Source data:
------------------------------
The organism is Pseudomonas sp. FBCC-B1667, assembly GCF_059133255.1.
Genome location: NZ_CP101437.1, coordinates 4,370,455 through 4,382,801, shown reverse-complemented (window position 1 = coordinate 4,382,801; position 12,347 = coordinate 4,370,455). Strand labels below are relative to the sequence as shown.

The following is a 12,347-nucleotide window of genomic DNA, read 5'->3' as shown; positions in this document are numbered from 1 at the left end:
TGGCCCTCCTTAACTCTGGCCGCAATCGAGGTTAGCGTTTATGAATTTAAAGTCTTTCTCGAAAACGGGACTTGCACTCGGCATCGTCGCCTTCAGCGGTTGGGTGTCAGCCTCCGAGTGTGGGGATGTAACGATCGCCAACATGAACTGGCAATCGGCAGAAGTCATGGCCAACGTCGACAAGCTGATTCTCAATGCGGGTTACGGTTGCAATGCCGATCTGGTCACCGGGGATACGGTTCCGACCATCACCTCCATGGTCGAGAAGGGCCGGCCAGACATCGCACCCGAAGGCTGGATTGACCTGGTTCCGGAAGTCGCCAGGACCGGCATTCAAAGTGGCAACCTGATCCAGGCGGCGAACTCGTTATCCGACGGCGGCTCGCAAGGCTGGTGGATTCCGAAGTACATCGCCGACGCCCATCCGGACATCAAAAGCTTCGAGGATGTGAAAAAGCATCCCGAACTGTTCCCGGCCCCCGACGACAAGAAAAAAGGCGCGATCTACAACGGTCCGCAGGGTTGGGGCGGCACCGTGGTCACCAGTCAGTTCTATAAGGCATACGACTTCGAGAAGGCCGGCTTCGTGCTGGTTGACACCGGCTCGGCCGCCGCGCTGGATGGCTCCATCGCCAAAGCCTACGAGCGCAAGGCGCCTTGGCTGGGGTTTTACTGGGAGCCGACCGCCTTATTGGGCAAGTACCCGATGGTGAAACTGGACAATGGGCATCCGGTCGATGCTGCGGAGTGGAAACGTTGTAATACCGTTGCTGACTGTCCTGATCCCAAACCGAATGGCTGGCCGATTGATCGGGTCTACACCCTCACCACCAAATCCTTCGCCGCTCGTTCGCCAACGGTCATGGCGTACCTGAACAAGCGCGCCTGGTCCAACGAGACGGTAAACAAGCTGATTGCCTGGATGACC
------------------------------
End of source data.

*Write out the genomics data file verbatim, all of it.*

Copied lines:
The organism is Pseudomonas sp. FBCC-B1667, assembly GCF_059133255.1.
Genome location: NZ_CP101437.1, coordinates 4,370,455 through 4,382,801, shown reverse-complemented (window position 1 = coordinate 4,382,801; position 12,347 = coordinate 4,370,455). Strand labels below are relative to the sequence as shown.

The following is a 12,347-nucleotide window of genomic DNA, read 5'->3' as shown; positions in this document are numbered from 1 at the left end:
TGGCCCTCCTTAACTCTGGCCGCAATCGAGGTTAGCGTTTATGAATTTAAAGTCTTTCTCGAAAACGGGACTTGCACTCGGCATCGTCGCCTTCAGCGGTTGGGTGTCAGCCTCCGAGTGTGGGGATGTAACGATCGCCAACATGAACTGGCAATCGGCAGAAGTCATGGCCAACGTCGACAAGCTGATTCTCAATGCGGGTTACGGTTGCAATGCCGATCTGGTCACCGGGGATACGGTTCCGACCATCACCTCCATGGTCGAGAAGGGCCGGCCAGACATCGCACCCGAAGGCTGGATTGACCTGGTTCCGGAAGTCGCCAGGACCGGCATTCAAAGTGGCAACCTGATCCAGGCGGCGAACTCGTTATCCGACGGCGGCTCGCAAGGCTGGTGGATTCCGAAGTACATCGCCGACGCCCATCCGGACATCAAAAGCTTCGAGGATGTGAAAAAGCATCCCGAACTGTTCCCGGCCCCCGACGACAAGAAAAAAGGCGCGATCTACAACGGTCCGCAGGGTTGGGGCGGCACCGTGGTCACCAGTCAGTTCTATAAGGCATACGACTTCGAGAAGGCCGGCTTCGTGCTGGTTGACACCGGCTCGGCCGCCGCGCTGGATGGCTCCATCGCCAAAGCCTACGAGCGCAAGGCGCCTTGGCTGGGGTTTTACTGGGAGCCGACCGCCTTATTGGGCAAGTACCCGATGGTGAAACTGGACAATGGGCATCCGGTCGATGCTGCGGAGTGGAAACGTTGTAATACCGTTGCTGACTGTCCTGATCCCAAACCGAATGGCTGGCCGATTGATCGGGTCTACACCCTCACCACCAAATCCTTCGCCGCTCGTTCGCCAACGGTCATGGCGTACCTGAACAAGCGCGCCTGGTCCAACGAGACGGTAAACAAGCTGATTGCCTGGATGACC